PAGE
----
The New York SHIELD Act also includes a broad scope of applicable businesses, plus an extraterritoriality dimension, meaning that most insurance companies would be subject to the prescriptive security requirements of the law. These security requirements include administrative, technical, and physical safeguards.

The National Association of Insurance Commissioners (NAIC), which had separately been preparing a model cybersecurity law, has adopted the Insurance Data Security Model Law (Model Security Law), which closely resembles NYDFS. While NYFDS is more prescriptive than the Model Security Law, both establish standards for data security in the insurance industry — including investigation and notification obligations in the event of a data security incident.

In addition to state laws and regulations specific to the insurance industry, insurers are also subject to general data security laws in the states where they operate. These measures cover data insurers collect outside of the insurance context — such as employee personal information.

So far, 13 states have adopted the Model Security Law — and each state is tailoring the model law to their own specifications. Although there are some differences among NYFDS, the Model Security Law, and the state versions of the Model Security Law, they are all substantively similar.

All of these measures require insurers to:

  • conduct a risk assessment
  • implement and maintain a cybersecurity program that is based on identified risks
  • develop, implement, and maintain a breach incident response plan
  • provide oversight of third-party service providers
  • investigate and report data security incidents
  • certify compliance with the respective law/model regulation

NAIC and the Upcoming Model Privacy Law

In the past year, NAIC has been working to update a model privacy law that is meant to align with current privacy approaches reflected in the Security Model Law, the CCPA, and the EU’s General Data Protection Regulation (GDPR).

The working group responsible for the updates has been charged with recommending whether — and to what extent — “freshening up” is needed. Five key areas being reviewed include:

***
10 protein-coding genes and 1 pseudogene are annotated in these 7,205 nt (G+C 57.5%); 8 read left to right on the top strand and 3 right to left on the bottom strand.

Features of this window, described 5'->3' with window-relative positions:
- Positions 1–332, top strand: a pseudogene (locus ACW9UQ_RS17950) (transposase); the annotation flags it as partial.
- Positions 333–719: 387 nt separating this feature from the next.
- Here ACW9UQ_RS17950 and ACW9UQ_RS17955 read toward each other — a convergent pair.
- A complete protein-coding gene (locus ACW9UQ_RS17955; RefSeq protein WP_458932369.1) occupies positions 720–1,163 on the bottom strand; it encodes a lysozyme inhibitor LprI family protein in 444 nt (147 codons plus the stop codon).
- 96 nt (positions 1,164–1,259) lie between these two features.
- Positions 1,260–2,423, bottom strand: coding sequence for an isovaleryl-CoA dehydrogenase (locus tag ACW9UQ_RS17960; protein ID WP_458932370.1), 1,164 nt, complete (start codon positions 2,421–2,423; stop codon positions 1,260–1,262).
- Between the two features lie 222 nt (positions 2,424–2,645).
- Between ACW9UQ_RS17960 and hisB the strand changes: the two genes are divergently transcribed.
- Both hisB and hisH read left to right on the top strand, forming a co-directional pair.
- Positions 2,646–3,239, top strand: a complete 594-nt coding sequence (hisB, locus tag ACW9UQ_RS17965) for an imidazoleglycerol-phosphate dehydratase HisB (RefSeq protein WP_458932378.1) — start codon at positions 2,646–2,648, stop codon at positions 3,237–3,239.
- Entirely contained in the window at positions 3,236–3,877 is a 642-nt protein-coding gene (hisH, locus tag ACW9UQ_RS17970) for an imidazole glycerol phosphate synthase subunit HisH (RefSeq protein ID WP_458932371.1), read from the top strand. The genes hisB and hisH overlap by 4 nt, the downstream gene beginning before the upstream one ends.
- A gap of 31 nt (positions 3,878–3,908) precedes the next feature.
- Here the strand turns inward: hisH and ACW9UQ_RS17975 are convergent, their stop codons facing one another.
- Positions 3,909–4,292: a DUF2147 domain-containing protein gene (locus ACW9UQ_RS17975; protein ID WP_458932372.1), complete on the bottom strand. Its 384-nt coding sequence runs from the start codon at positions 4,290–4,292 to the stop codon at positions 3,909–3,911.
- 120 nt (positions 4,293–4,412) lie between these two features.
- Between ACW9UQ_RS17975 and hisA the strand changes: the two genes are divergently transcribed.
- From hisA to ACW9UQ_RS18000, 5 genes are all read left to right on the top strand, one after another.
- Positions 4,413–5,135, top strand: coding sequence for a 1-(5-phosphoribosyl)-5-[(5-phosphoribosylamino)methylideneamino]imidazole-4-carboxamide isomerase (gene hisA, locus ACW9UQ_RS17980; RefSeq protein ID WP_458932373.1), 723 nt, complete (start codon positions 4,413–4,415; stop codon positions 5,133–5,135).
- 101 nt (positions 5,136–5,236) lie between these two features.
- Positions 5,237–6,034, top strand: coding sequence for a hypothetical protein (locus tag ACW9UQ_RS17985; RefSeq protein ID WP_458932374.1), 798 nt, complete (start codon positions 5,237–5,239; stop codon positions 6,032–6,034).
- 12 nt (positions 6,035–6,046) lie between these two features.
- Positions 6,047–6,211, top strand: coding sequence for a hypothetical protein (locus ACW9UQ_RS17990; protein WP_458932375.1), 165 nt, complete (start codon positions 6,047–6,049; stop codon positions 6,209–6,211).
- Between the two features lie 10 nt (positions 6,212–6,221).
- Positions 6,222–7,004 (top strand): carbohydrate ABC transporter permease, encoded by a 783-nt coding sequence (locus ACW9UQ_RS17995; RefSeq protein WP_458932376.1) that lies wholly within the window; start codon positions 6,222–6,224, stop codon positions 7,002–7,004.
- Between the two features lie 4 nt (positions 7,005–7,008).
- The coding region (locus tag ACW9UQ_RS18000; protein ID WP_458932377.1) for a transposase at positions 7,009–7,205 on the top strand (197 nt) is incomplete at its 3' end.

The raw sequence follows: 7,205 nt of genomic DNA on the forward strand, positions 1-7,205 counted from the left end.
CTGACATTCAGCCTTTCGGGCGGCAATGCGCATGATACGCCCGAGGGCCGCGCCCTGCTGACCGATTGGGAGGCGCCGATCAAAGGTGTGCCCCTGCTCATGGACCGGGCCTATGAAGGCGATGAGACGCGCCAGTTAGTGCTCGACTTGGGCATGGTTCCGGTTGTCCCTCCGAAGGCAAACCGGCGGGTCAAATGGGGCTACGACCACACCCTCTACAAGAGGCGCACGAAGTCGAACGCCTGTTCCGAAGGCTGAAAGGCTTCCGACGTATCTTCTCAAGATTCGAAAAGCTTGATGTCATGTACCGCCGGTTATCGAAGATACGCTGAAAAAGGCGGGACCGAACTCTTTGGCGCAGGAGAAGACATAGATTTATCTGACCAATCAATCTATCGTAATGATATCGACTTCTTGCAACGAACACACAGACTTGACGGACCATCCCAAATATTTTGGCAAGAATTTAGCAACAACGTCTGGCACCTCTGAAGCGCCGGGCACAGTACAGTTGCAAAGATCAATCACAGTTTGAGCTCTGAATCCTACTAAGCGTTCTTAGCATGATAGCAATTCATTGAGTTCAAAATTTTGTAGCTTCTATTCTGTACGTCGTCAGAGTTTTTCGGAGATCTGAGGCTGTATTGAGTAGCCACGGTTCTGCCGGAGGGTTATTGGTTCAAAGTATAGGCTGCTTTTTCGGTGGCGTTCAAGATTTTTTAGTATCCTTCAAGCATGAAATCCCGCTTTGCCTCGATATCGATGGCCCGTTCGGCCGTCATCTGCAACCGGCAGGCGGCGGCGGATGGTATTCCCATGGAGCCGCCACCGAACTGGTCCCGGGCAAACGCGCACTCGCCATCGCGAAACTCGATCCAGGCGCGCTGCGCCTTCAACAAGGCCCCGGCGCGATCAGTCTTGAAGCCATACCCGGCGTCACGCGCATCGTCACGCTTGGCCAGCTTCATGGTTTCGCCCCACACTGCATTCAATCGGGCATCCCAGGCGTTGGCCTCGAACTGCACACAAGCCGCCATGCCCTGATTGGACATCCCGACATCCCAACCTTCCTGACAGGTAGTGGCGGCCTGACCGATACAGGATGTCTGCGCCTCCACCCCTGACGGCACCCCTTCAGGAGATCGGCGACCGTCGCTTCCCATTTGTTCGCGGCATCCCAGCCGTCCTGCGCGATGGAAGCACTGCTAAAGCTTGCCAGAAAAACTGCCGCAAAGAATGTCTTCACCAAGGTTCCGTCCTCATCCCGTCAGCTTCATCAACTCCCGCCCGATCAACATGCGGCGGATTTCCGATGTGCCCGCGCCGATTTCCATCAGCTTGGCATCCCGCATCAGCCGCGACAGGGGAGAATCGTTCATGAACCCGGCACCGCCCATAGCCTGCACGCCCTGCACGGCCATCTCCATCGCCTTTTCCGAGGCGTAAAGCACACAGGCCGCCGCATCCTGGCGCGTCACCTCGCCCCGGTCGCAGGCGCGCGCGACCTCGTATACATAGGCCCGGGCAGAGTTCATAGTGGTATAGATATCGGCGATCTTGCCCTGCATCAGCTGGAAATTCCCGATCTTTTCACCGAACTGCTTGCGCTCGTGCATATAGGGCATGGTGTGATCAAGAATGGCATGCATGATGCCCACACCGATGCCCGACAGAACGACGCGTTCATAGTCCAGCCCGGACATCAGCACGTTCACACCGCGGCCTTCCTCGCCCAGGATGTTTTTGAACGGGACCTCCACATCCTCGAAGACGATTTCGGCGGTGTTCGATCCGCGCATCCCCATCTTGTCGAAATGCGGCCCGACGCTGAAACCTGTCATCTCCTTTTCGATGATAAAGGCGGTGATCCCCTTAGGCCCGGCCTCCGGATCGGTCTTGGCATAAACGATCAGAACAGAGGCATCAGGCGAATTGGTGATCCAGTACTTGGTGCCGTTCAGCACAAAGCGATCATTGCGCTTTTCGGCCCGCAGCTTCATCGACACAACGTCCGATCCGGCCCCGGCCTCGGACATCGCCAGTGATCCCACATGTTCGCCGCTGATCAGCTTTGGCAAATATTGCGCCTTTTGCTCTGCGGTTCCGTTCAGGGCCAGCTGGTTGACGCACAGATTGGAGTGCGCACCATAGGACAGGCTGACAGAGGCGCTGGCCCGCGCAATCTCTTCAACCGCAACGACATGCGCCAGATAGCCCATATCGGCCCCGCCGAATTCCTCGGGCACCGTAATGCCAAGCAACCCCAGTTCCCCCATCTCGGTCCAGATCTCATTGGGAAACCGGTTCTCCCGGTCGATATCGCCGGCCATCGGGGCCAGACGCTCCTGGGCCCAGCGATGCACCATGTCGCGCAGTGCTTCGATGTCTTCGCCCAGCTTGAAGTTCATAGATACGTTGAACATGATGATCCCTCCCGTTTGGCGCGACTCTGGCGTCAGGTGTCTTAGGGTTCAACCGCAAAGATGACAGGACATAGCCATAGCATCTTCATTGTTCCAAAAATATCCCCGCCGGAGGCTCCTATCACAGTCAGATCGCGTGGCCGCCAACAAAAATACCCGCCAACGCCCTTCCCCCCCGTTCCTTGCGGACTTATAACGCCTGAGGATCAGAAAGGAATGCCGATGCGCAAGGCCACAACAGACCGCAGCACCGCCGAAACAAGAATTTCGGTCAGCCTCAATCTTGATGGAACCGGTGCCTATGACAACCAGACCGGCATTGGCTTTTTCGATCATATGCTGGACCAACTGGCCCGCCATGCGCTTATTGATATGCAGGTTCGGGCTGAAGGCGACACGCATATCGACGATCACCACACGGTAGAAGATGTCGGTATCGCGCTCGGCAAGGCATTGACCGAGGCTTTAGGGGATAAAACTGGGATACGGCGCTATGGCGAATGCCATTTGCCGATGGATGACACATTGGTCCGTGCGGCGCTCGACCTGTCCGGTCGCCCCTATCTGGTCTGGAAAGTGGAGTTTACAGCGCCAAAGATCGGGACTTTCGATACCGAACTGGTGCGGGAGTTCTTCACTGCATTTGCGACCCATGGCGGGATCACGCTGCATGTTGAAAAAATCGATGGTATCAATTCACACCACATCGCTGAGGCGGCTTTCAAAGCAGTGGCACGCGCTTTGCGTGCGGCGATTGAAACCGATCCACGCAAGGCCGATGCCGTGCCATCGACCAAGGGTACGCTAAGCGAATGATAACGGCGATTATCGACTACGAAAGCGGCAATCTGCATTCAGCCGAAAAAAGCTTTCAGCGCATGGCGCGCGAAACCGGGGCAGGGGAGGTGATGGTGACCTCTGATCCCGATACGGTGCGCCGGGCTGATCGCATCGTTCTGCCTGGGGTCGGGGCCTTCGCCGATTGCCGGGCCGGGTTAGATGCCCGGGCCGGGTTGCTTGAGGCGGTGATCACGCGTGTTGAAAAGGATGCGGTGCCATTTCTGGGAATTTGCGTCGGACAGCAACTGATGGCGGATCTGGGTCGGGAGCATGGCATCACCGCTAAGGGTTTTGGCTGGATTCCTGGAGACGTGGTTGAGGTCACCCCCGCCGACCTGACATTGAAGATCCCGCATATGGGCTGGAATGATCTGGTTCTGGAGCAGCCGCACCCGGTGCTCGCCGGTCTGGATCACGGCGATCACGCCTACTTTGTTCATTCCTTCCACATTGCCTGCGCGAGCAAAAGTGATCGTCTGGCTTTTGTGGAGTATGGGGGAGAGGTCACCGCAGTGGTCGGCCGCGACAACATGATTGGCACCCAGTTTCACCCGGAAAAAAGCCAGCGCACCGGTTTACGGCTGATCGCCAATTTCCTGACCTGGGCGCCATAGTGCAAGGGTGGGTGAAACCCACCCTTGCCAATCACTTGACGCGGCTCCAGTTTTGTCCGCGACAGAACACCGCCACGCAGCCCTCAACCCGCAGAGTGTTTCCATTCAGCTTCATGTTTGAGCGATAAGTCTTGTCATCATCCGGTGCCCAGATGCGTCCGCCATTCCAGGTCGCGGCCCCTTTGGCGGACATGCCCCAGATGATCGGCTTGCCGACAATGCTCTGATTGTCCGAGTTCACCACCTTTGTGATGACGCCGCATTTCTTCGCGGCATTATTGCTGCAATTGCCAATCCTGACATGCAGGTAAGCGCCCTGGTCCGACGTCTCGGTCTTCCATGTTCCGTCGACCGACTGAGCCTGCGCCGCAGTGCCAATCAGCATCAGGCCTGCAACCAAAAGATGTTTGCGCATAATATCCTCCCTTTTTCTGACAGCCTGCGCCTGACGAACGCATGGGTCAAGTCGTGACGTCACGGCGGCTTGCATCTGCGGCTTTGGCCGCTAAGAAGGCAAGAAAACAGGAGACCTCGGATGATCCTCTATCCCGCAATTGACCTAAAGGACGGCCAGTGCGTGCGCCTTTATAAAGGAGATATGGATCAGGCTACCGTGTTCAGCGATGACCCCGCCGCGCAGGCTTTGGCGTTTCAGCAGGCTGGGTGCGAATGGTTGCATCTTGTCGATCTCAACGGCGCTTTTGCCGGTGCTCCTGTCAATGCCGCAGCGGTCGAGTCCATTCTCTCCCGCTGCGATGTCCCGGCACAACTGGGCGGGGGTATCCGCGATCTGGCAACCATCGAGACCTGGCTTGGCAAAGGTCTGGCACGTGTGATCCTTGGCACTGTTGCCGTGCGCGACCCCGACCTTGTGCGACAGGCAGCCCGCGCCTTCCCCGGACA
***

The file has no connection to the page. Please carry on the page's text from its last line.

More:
1. types of data collection, sharing, and usage specific to insurers
  2. how privacy risk affects insurance consumers
  3. gaps in federal and state law
  4. obligations insurers should have to consumers
  5. what rights consumers should have to control their personal information

As of the most recent meeting, the group discussed an initial draft gap analysis of consumer issues that includes:

  • notifications
  • portability
  • opt-ins/opt-outs
  • disclosures

While a deadline for comments and updates to the Model Privacy Law has not been established, the recent meeting goes to show that the insurance industry must be ready to be compliant with whatever the working group ultimately puts out.

What Insurance Companies Can Do Now to Stay Compliant

Insurance companies face complex challenges when it comes to securing data and achieving regulatory compliance.

Insurers need to take concrete steps to build a comprehensive data program that leaves no data unturned and enables full visibility into their organization’s personal and sensitive information — across all data systems and sources. Here are some boxes companies in the insurance industry should be able to check off:

  • Know your data: Combine the identification of personal data and the classification of sensitive data.
  • Define PI and SPI: Automate the discovery, identification, and mapping of all your PI and SPI, wherever it lives — on-prem, in the cloud, and hybrid.
  • Tag and label data for legal purposes: Ensure that data is identified and labeled appropriately in accordance with various regulations that apply to insurers.
  • Prioritize vulnerable data: Highlight vulnerable, overexposed, and high-risk regulated data at a glance.
  • Streamline breach response and notifications: Accurately determine impacted users following a data breach and simplify incident response
  • Define and enforce data retention rules: Enact automated workflows, and uncover duplicate, derivative, and similar data for privacy, governance, and effective reporting.
  • Automate data access rights fulfillment: Automate manual fulfillment of individual data access and deletion requests.
  • Detect out-of-policy, cross-border data transfers: Track data access, usage, and transfer violations across the organization for immediate action.

Learn how insurance organizations can leverage BigID to build a comprehensive data inventory that provides full visibility into the PI and SPI you have — and take action to manage the risks associated with it across the entire organization.